Russia, Ukraine: spent fuel feud

Publish date: February 18, 1999

Written by: Igor Kudrik

Russia and Ukraine reach an interim agreement on spent fuel transactions.

Ukraine will be paying more per kilogram of spent nuclear fuel shipped for long term storage in Siberia this year, the Ukrainian news agency UNIAN reported. The rate is a $45 increase in comparison to prices last year.

In early December 1998 Krasnoyarsk County governor, Aleksandr Lebed, said the mining and chemical combine in his county would not accept spent nuclear fuel from Ukraine for "small money;" so the rate was increased $45 to $330 per kilogram.

Governor Lebed insisted that the world price for storing spent fuel was between $700 and $1000, "while we accept fuel for $285 [per kilogram]," Lebed said.

The deadlock over a suitable fee has lasted three months, during which Russian nuclear minister, Yevgeny Adamov, and Ukrainian cabinet leader, Valery Pustovoytenko, tried several approaches with the rebellious Krasnoyarsk governor. A compromise was reached last month when Ukraine agreed to a small increase, although still far below of the international going rate for spent fuel.

The Ukrainian state-owned nuclear operator sent in $57 million worth of spent fuel to Russia in 1998. The company still owes its Russian contractors $13 million yet plans to ship $105 million of the radioactive cargo this year.

Krasnoyarsk Mining and Chemical Combine (KMCC), located in Zheleznogorsk, includes an underground radiochemical plant with three reactors; two are now closed and the third produces electricity for the city. The plant was commissioned in 1964 to reprocess spent fuel from its own reactors, from which it derived weapon grade plutonium.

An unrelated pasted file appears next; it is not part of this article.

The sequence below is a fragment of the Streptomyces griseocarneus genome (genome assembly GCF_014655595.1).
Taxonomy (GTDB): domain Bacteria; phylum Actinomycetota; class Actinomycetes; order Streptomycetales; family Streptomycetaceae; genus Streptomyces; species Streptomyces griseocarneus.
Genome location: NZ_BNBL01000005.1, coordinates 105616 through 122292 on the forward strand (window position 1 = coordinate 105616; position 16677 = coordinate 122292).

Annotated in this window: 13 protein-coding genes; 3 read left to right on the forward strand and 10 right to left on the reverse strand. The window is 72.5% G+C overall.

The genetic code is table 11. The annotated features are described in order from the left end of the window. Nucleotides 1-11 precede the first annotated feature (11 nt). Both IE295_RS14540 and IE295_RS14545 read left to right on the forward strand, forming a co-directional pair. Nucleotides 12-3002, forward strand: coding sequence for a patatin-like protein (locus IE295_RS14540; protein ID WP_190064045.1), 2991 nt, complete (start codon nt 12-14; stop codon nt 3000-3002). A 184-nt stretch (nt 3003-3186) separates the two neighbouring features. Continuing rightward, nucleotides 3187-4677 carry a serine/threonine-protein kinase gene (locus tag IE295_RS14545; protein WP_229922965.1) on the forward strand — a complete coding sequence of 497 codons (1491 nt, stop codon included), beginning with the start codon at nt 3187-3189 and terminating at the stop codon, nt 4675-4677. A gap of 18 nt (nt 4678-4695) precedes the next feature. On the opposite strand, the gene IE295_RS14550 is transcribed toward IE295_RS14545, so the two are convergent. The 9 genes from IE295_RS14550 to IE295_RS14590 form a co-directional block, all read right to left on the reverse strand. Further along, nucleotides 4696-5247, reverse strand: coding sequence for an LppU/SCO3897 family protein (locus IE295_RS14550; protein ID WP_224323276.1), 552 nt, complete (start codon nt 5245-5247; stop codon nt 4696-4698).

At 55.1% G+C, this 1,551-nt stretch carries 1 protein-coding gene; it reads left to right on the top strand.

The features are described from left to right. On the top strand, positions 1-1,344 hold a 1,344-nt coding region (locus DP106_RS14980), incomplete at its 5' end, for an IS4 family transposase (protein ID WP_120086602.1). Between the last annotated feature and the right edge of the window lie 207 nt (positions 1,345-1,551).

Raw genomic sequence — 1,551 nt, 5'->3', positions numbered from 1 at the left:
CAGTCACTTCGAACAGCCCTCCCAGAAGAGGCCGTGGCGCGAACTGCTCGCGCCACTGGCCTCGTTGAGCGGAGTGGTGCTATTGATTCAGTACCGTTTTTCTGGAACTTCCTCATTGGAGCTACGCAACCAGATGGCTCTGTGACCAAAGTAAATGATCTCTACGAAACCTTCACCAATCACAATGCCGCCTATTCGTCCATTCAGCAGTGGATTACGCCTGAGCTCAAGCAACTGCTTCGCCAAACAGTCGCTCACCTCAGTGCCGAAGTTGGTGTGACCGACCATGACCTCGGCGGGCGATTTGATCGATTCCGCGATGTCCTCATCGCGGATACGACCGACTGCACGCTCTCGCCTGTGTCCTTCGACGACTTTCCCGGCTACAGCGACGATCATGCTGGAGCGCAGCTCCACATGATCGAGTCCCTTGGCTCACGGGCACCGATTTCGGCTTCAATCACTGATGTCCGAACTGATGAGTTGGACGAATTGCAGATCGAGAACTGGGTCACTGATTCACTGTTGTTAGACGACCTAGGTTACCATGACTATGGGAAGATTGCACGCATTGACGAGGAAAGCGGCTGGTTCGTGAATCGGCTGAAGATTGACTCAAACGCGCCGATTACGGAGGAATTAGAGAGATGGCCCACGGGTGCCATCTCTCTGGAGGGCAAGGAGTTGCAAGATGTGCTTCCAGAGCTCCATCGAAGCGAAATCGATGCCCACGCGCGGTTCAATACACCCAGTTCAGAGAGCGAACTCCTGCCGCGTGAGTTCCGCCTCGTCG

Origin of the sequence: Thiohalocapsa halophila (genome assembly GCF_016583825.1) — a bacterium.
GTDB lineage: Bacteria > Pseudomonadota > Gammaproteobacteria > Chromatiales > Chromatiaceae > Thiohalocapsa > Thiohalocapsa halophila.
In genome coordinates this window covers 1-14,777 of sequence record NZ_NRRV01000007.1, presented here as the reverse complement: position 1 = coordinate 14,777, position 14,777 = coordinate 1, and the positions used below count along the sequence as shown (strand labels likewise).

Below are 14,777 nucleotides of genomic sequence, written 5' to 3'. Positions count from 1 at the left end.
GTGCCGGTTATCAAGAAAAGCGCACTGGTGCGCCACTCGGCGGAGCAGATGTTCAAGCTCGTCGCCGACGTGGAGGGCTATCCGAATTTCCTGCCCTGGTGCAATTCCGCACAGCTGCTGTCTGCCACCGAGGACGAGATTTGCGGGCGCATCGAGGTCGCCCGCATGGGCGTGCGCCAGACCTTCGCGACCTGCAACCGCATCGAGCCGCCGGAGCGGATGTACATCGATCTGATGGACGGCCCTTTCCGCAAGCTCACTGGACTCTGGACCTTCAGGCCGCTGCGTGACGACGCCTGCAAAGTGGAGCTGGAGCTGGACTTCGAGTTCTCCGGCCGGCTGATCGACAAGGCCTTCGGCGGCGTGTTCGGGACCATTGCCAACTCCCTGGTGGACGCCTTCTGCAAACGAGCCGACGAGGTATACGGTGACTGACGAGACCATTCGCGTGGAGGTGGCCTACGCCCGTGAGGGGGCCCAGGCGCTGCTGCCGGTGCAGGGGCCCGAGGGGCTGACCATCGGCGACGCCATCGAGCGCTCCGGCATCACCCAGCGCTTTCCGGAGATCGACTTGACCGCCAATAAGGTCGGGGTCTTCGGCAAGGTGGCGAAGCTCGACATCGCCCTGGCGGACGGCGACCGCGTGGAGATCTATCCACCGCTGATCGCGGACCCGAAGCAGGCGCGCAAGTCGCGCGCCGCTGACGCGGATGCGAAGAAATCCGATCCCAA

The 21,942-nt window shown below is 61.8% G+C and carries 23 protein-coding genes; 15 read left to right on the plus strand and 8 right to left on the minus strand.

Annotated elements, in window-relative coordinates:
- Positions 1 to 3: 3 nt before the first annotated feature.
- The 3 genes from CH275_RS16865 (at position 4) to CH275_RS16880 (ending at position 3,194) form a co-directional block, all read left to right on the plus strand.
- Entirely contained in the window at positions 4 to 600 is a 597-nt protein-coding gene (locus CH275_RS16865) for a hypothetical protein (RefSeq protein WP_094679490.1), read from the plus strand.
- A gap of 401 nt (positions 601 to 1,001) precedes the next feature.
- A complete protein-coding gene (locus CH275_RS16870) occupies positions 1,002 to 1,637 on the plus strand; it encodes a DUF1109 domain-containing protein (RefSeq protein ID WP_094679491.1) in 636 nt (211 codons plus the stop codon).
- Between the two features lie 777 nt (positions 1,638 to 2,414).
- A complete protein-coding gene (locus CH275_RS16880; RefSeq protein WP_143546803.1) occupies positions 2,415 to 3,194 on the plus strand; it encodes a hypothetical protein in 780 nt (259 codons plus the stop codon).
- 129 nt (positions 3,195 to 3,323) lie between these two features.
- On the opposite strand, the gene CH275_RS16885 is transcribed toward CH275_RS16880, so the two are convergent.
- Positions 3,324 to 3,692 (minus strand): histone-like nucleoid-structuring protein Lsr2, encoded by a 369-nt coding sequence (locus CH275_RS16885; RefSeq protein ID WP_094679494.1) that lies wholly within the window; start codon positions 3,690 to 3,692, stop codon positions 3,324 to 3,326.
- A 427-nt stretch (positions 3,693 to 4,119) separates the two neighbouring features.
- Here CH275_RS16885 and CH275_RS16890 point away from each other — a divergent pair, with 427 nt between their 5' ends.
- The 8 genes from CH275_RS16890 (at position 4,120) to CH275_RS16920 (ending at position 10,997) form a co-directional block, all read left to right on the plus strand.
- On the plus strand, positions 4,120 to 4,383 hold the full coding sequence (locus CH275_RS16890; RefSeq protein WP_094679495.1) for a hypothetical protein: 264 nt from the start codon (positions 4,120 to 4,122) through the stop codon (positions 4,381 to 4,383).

Construction of a RT-2 reprocessing plant for the combine is 30 per cent complete and needs $4 billion to be finished. The plant was designed to deal with fuel from VVER-1000 reactors and has a storage facility with a capacity of 6000 tons.

Ukraine considers dry storage

Russian officials say the price for accepting spent fuel will go up in the coming years to meet international standards. In response, the Ukrainians announced plans to build a dry storage facility of their own, extending the scope of potential environmental harm.

Ukraine operates 14 nuclear reactors; most of which are the VVER-1000 type handled by the Krasnoyarsk Combine. Last month, information agencies reported Ukraine was constructing a storage site for spent fuel at Zaporozh’e nuclear power plant. The plant has six VVER-1000’s in operation. Its spent fuel will be stored in ferro-concrete casks, quite unlike the water pools storage method applied at the Krasnoyarsk Combine.

RT-2’s life hangs in the balance

The decision of Krasnoyarsk’s governor to raise the price was not welcomed at the Russian Ministry for Atomic Energy. "It is unrealistic to raise the price of storage to $800 or $1000 per kilogram since, if the terms are such, it would be more profitable for Ukraine to build its own storage facility," Yuri Bespalko, a spokesman for the Nuclear Ministry, said to ITAR-TASS.

The Ukraine is one of the few customers of the incomplete RT-2 reprocessing plant and helps it survive. Kozloduy nuclear power plant in Bulgaria is another customer and operates two VVER-1000. Russia operates seven of the type, but its plants have failed to make regular payments to the Krasnoyarsk Combine while in an economic netherworld of their own.

Management at Krasnoyarsk Combine have been vocal and persistent while lobbying for amendments to Russia’s body of environmental laws that would make it possible to import spent fuel for storage. Such amendments were scheduled for discussion yesterday in the Russian Federal Council, upper chamber of the Russian parliament. If the proposed changes are not passed Krasnoyarsk Combine will have to stick to the few regular customers it has. Losing Ukraine would not bode well for the combine. With Ukraine’s adoption of a dry storage solution RT-2’s chances of extending its commission are slim.